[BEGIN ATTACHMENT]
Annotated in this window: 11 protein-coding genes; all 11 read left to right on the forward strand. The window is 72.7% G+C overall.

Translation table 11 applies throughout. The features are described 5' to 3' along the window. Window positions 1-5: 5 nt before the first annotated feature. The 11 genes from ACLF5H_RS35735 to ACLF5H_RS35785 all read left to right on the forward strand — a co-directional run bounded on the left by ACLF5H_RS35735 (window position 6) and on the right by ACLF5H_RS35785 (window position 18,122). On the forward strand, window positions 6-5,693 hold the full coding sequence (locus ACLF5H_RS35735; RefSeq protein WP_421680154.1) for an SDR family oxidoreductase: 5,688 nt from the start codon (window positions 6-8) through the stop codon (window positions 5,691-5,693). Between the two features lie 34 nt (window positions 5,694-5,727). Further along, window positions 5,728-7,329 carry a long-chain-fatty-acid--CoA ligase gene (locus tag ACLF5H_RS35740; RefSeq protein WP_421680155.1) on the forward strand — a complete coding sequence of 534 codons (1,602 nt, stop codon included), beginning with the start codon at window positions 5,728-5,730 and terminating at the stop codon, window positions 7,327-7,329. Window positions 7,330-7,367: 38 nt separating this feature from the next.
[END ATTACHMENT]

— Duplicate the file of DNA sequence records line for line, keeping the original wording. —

Annotated in this window: 11 protein-coding genes; all 11 read left to right on the forward strand. The window is 72.7% G+C overall.

Translation table 11 applies throughout. The features are described 5' to 3' along the window. Window positions 1-5: 5 nt before the first annotated feature. The 11 genes from ACLF5H_RS35735 to ACLF5H_RS35785 all read left to right on the forward strand — a co-directional run bounded on the left by ACLF5H_RS35735 (window position 6) and on the right by ACLF5H_RS35785 (window position 18,122). On the forward strand, window positions 6-5,693 hold the full coding sequence (locus ACLF5H_RS35735; RefSeq protein WP_421680154.1) for an SDR family oxidoreductase: 5,688 nt from the start codon (window positions 6-8) through the stop codon (window positions 5,691-5,693). Between the two features lie 34 nt (window positions 5,694-5,727). Further along, window positions 5,728-7,329 carry a long-chain-fatty-acid--CoA ligase gene (locus tag ACLF5H_RS35740; RefSeq protein WP_421680155.1) on the forward strand — a complete coding sequence of 534 codons (1,602 nt, stop codon included), beginning with the start codon at window positions 5,728-5,730 and terminating at the stop codon, window positions 7,327-7,329. Window positions 7,330-7,367: 38 nt separating this feature from the next.